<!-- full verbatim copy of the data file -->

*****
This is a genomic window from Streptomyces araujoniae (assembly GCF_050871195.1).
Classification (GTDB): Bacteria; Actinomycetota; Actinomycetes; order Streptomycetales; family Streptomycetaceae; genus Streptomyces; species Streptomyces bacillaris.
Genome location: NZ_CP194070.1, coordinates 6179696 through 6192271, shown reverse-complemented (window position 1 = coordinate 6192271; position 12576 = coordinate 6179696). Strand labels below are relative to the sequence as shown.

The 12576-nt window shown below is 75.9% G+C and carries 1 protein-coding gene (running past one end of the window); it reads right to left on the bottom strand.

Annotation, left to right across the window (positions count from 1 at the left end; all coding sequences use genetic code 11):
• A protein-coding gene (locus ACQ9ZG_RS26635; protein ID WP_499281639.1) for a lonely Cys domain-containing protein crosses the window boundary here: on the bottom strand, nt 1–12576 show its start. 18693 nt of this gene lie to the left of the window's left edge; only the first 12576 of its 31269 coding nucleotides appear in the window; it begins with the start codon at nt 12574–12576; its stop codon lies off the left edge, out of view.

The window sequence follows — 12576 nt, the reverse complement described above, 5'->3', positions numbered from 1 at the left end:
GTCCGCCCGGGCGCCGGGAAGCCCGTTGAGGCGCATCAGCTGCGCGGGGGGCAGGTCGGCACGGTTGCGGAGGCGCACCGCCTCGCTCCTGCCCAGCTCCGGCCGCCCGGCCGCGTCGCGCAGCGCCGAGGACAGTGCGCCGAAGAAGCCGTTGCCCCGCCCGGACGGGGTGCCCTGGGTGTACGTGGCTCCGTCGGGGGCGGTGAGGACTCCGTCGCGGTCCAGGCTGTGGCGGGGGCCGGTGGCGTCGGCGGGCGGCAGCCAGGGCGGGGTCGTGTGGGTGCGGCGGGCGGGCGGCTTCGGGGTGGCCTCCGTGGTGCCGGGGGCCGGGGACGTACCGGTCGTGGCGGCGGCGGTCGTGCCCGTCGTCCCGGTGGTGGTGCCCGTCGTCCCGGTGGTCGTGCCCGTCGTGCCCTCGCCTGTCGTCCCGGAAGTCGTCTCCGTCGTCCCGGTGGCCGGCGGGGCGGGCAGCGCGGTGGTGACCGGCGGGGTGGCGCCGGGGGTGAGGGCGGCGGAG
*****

This is a genomic window from Streptomyces araujoniae (assembly GCF_050871195.1).
Classification (GTDB): Bacteria; Actinomycetota; Actinomycetes; order Streptomycetales; family Streptomycetaceae; genus Streptomyces; species Streptomyces bacillaris.
Genome location: NZ_CP194070.1, coordinates 6179696 through 6192271, shown reverse-complemented (window position 1 = coordinate 6192271; position 12576 = coordinate 6179696). Strand labels below are relative to the sequence as shown.

The 12576-nt window shown below is 75.9% G+C and carries 1 protein-coding gene (running past one end of the window); it reads right to left on the bottom strand.

Annotation, left to right across the window (positions count from 1 at the left end; all coding sequences use genetic code 11):
• A protein-coding gene (locus ACQ9ZG_RS26635; protein ID WP_499281639.1) for a lonely Cys domain-containing protein crosses the window boundary here: on the bottom strand, nt 1–12576 show its start. 18693 nt of this gene lie to the left of the window's left edge; only the first 12576 of its 31269 coding nucleotides appear in the window; it begins with the start codon at nt 12574–12576; its stop codon lies off the left edge, out of view.

The window sequence follows — 12576 nt, the reverse complement described above, 5'->3', positions numbered from 1 at the left end:
GTCCGCCCGGGCGCCGGGAAGCCCGTTGAGGCGCATCAGCTGCGCGGGGGGCAGGTCGGCACGGTTGCGGAGGCGCACCGCCTCGCTCCTGCCCAGCTCCGGCCGCCCGGCCGCGTCGCGCAGCGCCGAGGACAGTGCGCCGAAGAAGCCGTTGCCCCGCCCGGACGGGGTGCCCTGGGTGTACGTGGCTCCGTCGGGGGCGGTGAGGACTCCGTCGCGGTCCAGGCTGTGGCGGGGGCCGGTGGCGTCGGCGGGCGGCAGCCAGGGCGGGGTCGTGTGGGTGCGGCGGGCGGGCGGCTTCGGGGTGGCCTCCGTGGTGCCGGGGGCCGGGGACGTACCGGTCGTGGCGGCGGCGGTCGTGCCCGTCGTCCCGGTGGTGGTGCCCGTCGTCCCGGTGGTCGTGCCCGTCGTGCCCTCGCCTGTCGTCCCGGAAGTCGTCTCCGTCGTCCCGGTGGCCGGCGGGGCGGGCAGCGCGGTGGTGACCGGCGGGGTGGCGCCGGGGGTGAGGGCGGCGGAG